That’s it! Just two big meals per day — three ingredients — at noon and 7pm.

Pretty simple, right?

How you can use this system: Try eating this way — protein, vegetable, healthy side — at lunch and dinner for the next two weeks. Assess how you feel at the end of each week.

Don’t chastise yourself if you break the rules and have some junk food every now and then. You’re just trying to get in the habit of eating healthy meals, while cutting most of the toxic crap out of your diet. Your transition to a healthier diet should be gradual and forgiving, rather than abrupt and perfect (which is impossible).

*  *  *  *  *

Final Thoughts

Anxiety builds up slowly over time, little by little each day, until it becomes a glaring problem. It’s not going to disappear overnight, but it can evaporate if you focus on making your life a little bit better every day. And the way you do that is by setting up systems that work in your favor.

Systems are what get you in a healthy routine, while eliminating options that are making you feel worse (e.g. the news, unhealthy food, checking screens late at night).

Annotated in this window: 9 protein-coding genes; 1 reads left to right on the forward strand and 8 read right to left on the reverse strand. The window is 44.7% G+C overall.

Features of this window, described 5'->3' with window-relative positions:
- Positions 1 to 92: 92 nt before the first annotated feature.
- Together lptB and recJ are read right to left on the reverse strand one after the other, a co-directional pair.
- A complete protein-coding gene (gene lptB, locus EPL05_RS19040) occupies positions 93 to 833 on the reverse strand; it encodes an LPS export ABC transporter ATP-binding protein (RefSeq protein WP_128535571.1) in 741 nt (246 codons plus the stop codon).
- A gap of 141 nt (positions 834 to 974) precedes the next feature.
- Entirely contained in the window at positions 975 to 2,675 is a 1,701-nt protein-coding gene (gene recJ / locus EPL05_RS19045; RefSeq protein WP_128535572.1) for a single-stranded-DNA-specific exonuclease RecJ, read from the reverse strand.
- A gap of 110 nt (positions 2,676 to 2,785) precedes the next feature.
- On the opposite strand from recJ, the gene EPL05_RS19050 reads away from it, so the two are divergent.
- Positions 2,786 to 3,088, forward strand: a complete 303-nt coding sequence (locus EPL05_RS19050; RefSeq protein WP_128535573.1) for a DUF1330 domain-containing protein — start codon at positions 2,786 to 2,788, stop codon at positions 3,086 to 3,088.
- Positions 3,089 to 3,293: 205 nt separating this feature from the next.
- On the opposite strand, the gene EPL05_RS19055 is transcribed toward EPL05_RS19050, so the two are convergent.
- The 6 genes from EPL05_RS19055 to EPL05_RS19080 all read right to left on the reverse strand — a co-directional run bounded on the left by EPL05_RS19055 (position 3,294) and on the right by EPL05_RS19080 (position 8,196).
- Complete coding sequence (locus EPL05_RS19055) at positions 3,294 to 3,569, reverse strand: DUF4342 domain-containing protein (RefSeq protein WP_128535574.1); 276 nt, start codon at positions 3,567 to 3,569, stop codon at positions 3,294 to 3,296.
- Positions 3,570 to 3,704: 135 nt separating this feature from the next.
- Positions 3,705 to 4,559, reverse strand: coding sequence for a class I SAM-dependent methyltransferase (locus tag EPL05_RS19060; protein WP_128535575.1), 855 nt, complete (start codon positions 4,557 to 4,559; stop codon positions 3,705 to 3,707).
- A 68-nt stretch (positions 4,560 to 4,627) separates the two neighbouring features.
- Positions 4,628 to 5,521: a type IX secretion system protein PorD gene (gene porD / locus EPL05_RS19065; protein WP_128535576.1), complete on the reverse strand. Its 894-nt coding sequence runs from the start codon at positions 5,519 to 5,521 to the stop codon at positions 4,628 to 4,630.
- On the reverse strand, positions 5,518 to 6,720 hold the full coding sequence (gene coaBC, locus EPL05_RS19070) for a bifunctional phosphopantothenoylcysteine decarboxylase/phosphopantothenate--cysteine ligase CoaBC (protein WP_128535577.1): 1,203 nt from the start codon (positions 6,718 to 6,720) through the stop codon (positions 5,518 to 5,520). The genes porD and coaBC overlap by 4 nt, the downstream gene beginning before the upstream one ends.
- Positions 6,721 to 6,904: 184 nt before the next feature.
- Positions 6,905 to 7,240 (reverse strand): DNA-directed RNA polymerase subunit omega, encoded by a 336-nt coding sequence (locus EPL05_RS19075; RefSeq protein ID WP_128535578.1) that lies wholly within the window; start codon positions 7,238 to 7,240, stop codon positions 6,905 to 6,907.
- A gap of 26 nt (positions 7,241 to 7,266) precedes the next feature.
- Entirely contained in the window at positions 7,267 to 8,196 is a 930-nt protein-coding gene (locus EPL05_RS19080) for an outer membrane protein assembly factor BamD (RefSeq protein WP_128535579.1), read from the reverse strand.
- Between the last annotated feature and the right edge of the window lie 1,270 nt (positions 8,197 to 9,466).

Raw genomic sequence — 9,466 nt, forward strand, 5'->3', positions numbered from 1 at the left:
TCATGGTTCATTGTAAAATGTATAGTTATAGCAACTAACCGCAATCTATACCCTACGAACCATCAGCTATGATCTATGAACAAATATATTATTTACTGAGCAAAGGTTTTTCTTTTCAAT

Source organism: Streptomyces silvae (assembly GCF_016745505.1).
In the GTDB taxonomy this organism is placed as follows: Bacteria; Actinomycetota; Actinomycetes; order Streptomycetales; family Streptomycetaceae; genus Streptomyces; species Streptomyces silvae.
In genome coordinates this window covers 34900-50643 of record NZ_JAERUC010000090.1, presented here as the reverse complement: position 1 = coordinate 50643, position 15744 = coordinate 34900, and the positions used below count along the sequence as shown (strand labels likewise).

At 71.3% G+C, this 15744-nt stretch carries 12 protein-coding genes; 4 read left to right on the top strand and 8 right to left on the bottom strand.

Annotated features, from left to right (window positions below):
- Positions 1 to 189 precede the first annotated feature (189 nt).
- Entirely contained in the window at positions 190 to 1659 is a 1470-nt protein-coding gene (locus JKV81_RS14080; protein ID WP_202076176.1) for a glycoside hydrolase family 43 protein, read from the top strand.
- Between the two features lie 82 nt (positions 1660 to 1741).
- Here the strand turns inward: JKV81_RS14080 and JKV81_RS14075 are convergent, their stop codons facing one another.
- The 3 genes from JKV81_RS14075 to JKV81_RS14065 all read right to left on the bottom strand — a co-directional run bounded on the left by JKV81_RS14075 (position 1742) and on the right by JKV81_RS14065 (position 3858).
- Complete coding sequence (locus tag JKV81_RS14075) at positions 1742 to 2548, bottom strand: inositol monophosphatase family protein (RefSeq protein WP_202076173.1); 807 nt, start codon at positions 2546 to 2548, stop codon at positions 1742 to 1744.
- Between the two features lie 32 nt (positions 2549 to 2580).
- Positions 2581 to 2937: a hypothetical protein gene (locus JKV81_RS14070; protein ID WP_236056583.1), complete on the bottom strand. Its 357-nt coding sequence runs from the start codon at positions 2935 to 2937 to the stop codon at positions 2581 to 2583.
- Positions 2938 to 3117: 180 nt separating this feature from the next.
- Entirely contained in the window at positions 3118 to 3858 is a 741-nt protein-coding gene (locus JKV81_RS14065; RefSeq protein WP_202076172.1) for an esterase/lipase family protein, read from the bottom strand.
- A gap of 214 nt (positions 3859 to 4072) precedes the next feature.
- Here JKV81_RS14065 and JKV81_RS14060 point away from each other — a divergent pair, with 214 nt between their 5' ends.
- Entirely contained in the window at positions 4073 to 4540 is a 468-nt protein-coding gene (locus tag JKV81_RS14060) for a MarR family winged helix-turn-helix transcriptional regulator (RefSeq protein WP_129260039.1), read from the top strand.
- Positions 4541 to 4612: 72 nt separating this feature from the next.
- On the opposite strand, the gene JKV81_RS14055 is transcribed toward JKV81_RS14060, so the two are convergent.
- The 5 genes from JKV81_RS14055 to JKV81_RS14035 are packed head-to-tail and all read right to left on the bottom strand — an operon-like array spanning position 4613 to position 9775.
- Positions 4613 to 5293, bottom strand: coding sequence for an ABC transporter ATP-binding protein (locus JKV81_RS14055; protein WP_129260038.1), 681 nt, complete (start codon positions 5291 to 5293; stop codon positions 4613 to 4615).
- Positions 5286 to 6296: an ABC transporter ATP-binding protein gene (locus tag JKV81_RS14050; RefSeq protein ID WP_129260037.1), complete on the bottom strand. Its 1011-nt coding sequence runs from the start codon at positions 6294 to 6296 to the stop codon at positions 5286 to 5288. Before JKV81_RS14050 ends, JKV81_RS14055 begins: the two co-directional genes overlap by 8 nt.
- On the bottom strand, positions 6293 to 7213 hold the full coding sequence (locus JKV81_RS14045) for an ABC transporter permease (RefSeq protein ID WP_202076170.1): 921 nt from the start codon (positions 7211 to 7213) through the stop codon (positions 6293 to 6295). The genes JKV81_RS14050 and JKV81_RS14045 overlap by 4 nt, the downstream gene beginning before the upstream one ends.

Don’t expect to be back to normal overnight (you won’t). And don’t expect to do everything perfectly (you won’t). Just set up these four simple systems:

  1. No news
  2. Quality sleep
  3. Daily play
  4. Healthy meals @ 12p and 7p

*  *  *  *  *

Sign up for Charlie’s free course: Heal Your Anxiety in 10 Days.

He’ll send you exclusive videos on how he rapidly reduced his anxiety, along with a bunch of other tips from his new book, Play It Away: A Workaholic’s Cure for Anxiety.

 

 

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89 Comments

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  1. As one of the first commentators, I’m so glad I didn’t have to scroll past a million: ‘You shouldn’t skip breakfast!!! Don’t you know it’s the most important meal of the day – makes you 94.567% smarter, yadda yadda yadda!!’ [Betting loads of people will still feel the need to say it though, sigh].

    Anyway, I’ve just downloaded flux and LOVE it. It’s so awesome for anyone who works into the night. I feel sleepier already – can’t believe the difference it’s actually made!!